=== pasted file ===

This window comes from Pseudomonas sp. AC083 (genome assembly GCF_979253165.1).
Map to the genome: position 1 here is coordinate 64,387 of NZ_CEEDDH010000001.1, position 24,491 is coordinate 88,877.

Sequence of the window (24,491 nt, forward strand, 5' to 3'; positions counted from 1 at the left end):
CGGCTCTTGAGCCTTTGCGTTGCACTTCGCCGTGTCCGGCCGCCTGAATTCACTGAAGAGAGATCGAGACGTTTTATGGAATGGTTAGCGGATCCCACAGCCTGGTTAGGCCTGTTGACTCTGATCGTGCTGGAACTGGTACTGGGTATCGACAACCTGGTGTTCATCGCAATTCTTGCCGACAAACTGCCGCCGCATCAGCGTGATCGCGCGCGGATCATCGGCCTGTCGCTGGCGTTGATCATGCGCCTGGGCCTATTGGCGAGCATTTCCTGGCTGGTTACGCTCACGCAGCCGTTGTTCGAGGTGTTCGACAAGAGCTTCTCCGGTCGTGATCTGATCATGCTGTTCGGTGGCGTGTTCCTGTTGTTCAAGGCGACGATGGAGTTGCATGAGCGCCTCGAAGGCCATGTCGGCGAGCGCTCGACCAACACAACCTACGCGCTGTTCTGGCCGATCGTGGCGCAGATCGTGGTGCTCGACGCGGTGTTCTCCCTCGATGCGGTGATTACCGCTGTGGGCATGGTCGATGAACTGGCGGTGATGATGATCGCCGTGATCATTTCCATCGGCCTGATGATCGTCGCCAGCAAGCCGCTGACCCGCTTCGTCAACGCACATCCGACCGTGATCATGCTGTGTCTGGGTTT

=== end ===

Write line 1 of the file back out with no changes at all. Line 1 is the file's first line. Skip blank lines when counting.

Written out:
This window comes from Pseudomonas sp. AC083 (genome assembly GCF_979253165.1).